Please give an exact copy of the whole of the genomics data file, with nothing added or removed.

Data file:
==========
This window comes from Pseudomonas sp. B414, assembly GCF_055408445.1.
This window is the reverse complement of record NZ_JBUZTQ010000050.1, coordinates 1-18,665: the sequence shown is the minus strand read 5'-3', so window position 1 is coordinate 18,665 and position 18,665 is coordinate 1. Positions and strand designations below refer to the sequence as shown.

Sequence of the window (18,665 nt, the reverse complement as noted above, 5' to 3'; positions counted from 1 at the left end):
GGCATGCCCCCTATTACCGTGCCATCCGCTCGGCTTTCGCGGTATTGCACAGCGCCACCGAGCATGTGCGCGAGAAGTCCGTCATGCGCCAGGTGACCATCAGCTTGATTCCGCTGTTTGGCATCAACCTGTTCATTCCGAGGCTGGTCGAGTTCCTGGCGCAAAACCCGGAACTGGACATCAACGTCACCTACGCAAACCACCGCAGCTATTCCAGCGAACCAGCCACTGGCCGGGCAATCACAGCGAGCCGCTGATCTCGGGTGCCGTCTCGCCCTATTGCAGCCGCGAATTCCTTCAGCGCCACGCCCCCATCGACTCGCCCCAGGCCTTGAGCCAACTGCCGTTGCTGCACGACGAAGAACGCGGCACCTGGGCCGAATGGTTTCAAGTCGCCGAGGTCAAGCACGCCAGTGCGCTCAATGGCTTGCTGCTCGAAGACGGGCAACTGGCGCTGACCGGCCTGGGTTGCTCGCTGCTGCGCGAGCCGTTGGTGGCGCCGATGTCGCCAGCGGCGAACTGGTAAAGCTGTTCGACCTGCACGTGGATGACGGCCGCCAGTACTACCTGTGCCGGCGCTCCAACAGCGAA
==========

This window comes from Pseudomonas sp. B414, assembly GCF_055408445.1.
This window is the reverse complement of record NZ_JBUZTQ010000050.1, coordinates 1-18,665: the sequence shown is the minus strand read 5'-3', so window position 1 is coordinate 18,665 and position 18,665 is coordinate 1. Positions and strand designations below refer to the sequence as shown.

Sequence of the window (18,665 nt, the reverse complement as noted above, 5' to 3'; positions counted from 1 at the left end):
GGCATGCCCCCTATTACCGTGCCATCCGCTCGGCTTTCGCGGTATTGCACAGCGCCACCGAGCATGTGCGCGAGAAGTCCGTCATGCGCCAGGTGACCATCAGCTTGATTCCGCTGTTTGGCATCAACCTGTTCATTCCGAGGCTGGTCGAGTTCCTGGCGCAAAACCCGGAACTGGACATCAACGTCACCTACGCAAACCACCGCAGCTATTCCAGCGAACCAGCCACTGGCCGGGCAATCACAGCGAGCCGCTGATCTCGGGTGCCGTCTCGCCCTATTGCAGCCGCGAATTCCTTCAGCGCCACGCCCCCATCGACTCGCCCCAGGCCTTGAGCCAACTGCCGTTGCTGCACGACGAAGAACGCGGCACCTGGGCCGAATGGTTTCAAGTCGCCGAGGTCAAGCACGCCAGTGCGCTCAATGGCTTGCTGCTCGAAGACGGGCAACTGGCGCTGACCGGCCTGGGTTGCTCGCTGCTGCGCGAGCCGTTGGTGGCGCCGATGTCGCCAGCGGCGAACTGGTAAAGCTGTTCGACCTGCACGTGGATGACGGCCGCCAGTACTACCTGTGCCGGCGCTCCAACAGCGAA